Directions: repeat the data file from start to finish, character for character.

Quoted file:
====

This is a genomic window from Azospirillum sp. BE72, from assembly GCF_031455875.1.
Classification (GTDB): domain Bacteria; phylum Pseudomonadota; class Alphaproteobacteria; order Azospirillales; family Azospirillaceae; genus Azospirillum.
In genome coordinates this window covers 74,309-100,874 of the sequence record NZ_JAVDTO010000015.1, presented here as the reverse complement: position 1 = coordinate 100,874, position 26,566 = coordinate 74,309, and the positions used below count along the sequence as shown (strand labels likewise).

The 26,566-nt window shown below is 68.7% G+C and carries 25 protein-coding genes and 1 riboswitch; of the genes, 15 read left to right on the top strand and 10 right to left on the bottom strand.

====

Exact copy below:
This is a genomic window from Azospirillum sp. BE72, from assembly GCF_031455875.1.
Classification (GTDB): domain Bacteria; phylum Pseudomonadota; class Alphaproteobacteria; order Azospirillales; family Azospirillaceae; genus Azospirillum.
In genome coordinates this window covers 74,309-100,874 of the sequence record NZ_JAVDTO010000015.1, presented here as the reverse complement: position 1 = coordinate 100,874, position 26,566 = coordinate 74,309, and the positions used below count along the sequence as shown (strand labels likewise).

The 26,566-nt window shown below is 68.7% G+C and carries 25 protein-coding genes and 1 riboswitch; of the genes, 15 read left to right on the top strand and 10 right to left on the bottom strand.